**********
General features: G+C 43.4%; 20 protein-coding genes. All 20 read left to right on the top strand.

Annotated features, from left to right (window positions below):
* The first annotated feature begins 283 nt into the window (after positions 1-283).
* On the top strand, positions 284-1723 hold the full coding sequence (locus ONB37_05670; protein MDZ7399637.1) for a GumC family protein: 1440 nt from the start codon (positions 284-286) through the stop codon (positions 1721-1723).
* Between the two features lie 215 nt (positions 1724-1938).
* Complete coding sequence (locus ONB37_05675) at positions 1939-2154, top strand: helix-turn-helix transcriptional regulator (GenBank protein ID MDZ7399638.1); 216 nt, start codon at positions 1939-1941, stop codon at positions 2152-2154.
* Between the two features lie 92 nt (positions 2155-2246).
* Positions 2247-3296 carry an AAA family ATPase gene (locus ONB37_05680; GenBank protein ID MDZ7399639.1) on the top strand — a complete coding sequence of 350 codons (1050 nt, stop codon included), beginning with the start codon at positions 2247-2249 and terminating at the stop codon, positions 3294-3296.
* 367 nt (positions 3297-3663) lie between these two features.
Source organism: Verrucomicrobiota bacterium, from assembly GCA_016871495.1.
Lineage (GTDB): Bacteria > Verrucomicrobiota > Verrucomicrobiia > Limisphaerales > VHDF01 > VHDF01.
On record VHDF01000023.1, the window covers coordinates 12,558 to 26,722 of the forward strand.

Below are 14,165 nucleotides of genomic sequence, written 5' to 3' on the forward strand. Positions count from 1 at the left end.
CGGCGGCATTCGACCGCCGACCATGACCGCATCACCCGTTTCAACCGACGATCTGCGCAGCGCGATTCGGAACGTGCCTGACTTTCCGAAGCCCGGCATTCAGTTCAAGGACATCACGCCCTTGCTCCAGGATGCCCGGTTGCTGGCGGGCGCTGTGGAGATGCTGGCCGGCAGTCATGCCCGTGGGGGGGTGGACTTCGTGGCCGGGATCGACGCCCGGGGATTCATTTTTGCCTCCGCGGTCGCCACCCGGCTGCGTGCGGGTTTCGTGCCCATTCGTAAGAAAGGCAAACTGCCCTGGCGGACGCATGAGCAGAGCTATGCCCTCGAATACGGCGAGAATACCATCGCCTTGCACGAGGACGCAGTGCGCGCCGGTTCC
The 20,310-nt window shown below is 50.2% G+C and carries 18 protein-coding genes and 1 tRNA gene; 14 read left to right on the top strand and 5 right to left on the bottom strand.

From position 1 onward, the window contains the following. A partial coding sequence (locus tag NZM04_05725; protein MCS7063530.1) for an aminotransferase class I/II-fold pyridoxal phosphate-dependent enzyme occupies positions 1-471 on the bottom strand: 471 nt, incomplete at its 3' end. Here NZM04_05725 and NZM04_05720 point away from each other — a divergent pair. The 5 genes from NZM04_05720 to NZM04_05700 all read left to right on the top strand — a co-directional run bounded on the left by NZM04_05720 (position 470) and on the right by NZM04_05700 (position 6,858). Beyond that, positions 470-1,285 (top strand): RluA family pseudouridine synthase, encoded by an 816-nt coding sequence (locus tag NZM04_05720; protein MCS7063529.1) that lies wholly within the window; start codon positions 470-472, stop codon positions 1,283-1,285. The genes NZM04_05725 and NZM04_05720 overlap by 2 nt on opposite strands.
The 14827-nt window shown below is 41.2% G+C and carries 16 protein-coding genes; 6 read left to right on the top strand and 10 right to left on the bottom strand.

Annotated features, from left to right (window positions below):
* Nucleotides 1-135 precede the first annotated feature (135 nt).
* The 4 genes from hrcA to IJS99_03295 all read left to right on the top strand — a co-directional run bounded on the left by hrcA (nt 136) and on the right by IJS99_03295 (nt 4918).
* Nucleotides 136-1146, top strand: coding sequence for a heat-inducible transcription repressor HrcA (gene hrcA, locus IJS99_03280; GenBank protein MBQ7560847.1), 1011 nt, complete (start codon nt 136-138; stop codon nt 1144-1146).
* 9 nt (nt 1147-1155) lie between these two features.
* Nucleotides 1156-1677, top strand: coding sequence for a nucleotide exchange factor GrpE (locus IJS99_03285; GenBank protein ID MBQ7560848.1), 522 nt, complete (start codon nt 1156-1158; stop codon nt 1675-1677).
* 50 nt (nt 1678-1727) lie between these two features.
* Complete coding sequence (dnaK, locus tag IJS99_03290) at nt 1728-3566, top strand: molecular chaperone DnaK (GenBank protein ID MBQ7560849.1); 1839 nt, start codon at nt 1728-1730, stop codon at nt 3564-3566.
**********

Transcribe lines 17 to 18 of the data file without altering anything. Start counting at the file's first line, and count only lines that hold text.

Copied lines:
The 14827-nt window shown below is 41.2% G+C and carries 16 protein-coding genes; 6 read left to right on the top strand and 10 right to left on the bottom strand.

Annotated features, from left to right (window positions below):